by Dan Wellman
This book covers all released components whether utility, control, core file, or CSS tool. Methods of the YAHOO Global Object are used and discussed throughout the book. The basics of each control are presented, along with a detailed example showing its use to create complex, fully featured, cross-browser, Web 2.0 user interfaces.
Wellman provides an A-to-Z of the library and assumes, rightly, that the reader has little or no knowledge of the library. To that effect, he does a long introduction of the YUI, following an overall review of its components, listing them in the first chapter. He then picks up a selection of some of the most established utilities, for example navigation, animation and AJAX utilities and in the following chapters he covers one or two examples for each of them.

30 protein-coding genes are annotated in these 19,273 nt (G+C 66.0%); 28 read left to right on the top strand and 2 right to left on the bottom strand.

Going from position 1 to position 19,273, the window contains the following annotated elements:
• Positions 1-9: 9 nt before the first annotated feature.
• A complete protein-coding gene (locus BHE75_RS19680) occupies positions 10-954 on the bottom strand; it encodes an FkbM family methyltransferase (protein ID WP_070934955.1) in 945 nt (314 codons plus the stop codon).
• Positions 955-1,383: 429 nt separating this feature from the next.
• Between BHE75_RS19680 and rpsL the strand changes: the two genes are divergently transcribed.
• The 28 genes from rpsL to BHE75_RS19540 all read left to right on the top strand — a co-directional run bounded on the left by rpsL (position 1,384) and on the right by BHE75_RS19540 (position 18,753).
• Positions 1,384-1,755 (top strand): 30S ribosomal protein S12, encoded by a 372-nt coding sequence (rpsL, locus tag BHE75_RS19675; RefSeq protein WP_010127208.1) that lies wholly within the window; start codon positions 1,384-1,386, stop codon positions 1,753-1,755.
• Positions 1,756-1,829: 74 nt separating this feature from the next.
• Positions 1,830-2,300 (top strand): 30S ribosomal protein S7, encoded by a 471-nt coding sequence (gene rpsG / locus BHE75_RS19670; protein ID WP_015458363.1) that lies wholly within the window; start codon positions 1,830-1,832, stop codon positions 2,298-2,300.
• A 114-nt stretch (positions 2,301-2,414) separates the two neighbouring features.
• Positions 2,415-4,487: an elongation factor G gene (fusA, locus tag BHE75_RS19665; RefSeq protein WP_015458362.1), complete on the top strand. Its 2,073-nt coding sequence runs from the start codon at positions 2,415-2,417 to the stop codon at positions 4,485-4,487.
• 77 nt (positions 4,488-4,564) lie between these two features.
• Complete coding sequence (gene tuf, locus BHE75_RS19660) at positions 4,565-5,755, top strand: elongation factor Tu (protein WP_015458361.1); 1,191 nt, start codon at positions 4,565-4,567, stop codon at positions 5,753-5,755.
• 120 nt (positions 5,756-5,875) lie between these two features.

Importantly, the book teaches the reader how to not only use the DOM manipulation and event handling aspects of the library, but also the CSS tools of the library.
Wellman does a good job of introducing the technical aspects at the beginning of each chapter, but not dwelling too long before moving on to real usage and methods.
What I would have liked to have seen is more interaction between different components written about in the book. Clearly building a fully-featured application that incorporates most or all of the key components would be unweildy, but individual and isolated examples doesn’t equate real-world scenarios either. For example, it is quite conceivable that autocomplete and drag-and-drop components would be utilised on the same page; it would have been good if Wellman had explained the pains or pitfalls that may be encountered with such combinations. The negativity aside, the examples are of a good quality.
The book does contain a number of errors, but since this is the first edition you can probably forgive the editors from missing them.
A major gripe I have with this book, indeed all technical books is the lack of colour throughout. It is far easier to read and understand the example code when code colouring is employed, allowing for easier understanding of the key elements in the code. Surely modern publishing techniques can mitigate against the extra cost of colour. Indeed, I would pay more for a well-written coloured technical book.